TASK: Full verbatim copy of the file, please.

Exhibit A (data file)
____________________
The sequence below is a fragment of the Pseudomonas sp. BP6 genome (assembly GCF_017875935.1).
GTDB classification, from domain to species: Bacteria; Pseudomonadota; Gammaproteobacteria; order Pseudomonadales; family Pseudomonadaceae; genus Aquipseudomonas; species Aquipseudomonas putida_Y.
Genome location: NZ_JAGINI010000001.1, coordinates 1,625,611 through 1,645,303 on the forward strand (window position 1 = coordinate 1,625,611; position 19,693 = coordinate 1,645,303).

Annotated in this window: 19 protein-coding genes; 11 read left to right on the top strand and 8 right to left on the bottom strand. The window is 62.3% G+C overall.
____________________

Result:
The sequence below is a fragment of the Pseudomonas sp. BP6 genome (assembly GCF_017875935.1).
GTDB classification, from domain to species: Bacteria; Pseudomonadota; Gammaproteobacteria; order Pseudomonadales; family Pseudomonadaceae; genus Aquipseudomonas; species Aquipseudomonas putida_Y.
Genome location: NZ_JAGINI010000001.1, coordinates 1,625,611 through 1,645,303 on the forward strand (window position 1 = coordinate 1,625,611; position 19,693 = coordinate 1,645,303).

Annotated in this window: 19 protein-coding genes; 11 read left to right on the top strand and 8 right to left on the bottom strand. The window is 62.3% G+C overall.